This year’s Maine Fishermen’s Forum, held March 4 to March 6 in Rockport, may be better remembered for a potentially expensive prank rather than for the collaborative efforts of fishermen and others to sustain a way of life that has typified our region since long before Europeans settled on the Gulf of Maine shoreline.

A consensus of the annual forum posits that more happens in the hallways than in the conference rooms. When the call came over VHF Channel 16 that a boat was sinking and a fisherman was in the water between North Haven and Isle au Haut, Coast Guard crews weren’t the only ones scrambling.

In the conference rooms and corridors of the Samoset Resort, fishermen and their advocates from the private, public and nonprofit sectors all listened. At first they focused on the effort to identify what they believed was a man at risk of losing his life and livelihood. Later they tried to understand the motivation of an action that cost more than $170,000, put rescue workers in real danger, and diverted resources that should be available for genuine emergencies.

Forum participants sat in a conference room trying to absorb statistics showing that those who choose a fishing career are generally more likely to take chances during their off-duty hours than others in Maine. They also discussed ways to improve compliance on regulations designed to keep these risk-takers alive when they’re on the water. Meanwhile, someone else may well have been squandering the resources that are needed to protect those in one of America’s most dangerous professions.

And as many at the forum celebrated a growth in collaboration and creative problem solving, someone else may have been providing distraction and inventing challenges not needed in an already difficult business.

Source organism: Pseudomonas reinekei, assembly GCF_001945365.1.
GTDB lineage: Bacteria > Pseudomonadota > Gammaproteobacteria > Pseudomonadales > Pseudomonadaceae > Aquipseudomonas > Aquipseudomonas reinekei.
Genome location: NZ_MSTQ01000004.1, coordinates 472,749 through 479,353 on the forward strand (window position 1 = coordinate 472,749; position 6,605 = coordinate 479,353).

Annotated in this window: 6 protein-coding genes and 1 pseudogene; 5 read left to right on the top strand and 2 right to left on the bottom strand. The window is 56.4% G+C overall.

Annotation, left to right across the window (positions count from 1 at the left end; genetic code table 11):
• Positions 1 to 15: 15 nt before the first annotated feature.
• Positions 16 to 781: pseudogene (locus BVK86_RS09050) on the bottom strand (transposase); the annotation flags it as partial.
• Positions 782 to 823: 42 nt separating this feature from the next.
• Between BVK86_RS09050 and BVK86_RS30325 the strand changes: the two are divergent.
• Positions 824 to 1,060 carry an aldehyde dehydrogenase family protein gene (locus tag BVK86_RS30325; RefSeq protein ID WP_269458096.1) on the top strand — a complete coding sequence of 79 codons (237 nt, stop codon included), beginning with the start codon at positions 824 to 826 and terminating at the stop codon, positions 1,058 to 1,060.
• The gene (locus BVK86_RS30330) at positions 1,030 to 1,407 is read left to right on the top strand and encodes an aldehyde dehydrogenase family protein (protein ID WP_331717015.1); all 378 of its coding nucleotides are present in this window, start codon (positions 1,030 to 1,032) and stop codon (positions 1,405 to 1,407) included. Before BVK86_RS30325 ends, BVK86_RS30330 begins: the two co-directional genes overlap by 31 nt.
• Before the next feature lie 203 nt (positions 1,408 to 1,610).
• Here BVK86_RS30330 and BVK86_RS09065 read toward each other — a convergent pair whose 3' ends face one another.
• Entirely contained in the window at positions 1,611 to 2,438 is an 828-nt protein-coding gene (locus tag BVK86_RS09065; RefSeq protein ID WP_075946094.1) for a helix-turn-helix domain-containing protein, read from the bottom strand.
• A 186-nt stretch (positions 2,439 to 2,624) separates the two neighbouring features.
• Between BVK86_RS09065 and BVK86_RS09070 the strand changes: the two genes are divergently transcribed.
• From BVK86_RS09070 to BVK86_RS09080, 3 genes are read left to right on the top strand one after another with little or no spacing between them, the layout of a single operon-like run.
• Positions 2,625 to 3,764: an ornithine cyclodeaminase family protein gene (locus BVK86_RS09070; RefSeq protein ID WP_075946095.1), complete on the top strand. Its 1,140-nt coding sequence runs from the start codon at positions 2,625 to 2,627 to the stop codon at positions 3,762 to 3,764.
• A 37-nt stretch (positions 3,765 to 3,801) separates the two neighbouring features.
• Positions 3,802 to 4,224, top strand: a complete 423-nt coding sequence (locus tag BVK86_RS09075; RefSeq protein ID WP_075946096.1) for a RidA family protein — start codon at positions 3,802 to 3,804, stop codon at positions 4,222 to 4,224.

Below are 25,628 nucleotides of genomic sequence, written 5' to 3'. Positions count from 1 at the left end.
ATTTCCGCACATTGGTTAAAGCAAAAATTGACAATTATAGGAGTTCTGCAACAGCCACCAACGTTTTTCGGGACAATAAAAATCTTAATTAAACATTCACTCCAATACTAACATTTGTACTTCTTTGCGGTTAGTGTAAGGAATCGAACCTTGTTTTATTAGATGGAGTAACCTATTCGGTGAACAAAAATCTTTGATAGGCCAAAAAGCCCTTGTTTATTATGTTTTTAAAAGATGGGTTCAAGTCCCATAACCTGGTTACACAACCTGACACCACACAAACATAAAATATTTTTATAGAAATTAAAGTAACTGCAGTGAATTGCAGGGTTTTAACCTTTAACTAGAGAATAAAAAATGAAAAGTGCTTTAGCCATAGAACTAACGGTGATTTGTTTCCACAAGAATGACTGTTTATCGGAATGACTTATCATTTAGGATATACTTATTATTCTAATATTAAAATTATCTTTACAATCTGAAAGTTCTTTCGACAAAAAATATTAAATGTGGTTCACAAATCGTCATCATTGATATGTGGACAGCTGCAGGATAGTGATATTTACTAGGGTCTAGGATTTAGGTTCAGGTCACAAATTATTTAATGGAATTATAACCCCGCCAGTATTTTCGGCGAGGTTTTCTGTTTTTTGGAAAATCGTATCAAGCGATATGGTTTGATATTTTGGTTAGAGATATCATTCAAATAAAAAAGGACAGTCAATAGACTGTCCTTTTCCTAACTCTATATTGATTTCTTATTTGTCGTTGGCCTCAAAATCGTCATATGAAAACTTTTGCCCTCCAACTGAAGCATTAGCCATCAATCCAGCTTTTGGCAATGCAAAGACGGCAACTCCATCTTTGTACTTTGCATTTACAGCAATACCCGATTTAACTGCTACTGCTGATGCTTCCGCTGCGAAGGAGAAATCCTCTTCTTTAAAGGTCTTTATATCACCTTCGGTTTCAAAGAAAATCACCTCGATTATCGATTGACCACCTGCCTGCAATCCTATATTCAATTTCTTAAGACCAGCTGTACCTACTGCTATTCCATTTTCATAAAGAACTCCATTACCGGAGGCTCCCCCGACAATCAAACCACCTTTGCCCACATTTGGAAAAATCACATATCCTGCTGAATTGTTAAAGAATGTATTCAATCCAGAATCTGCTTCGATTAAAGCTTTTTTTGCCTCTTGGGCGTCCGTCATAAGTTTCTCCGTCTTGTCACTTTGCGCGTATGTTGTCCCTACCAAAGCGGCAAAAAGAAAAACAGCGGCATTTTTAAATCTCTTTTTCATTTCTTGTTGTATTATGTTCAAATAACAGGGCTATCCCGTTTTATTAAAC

Not all of the industry’s hazards are due to the unpredictability of spawning cycles and variations in climate. Building coalitions in the halls of government among those who traditionally choose to go it alone on the water, or coming to agreement on where and how to target marketing and distribution efforts in a competitive sales environment, may not offer the excitement of a mayday call.

If Maine’s fishermen are to survive, on and off the water, hoaxes such as the one thought to have been perpetrated March 6 must be stopped. It would be unfortunate if the constructive work done at the forum were overshadowed by the recklessness of a bored or malicious prankster.

While the origination point of this most recent prank call has not been determined, a spokesman with the U.S. Coast Guard said March 8 that the command center’s new equipment can usually find the source of such signals. Anyone with information regarding this search and rescue case is encouraged to call the Coast Guard at 741-5465.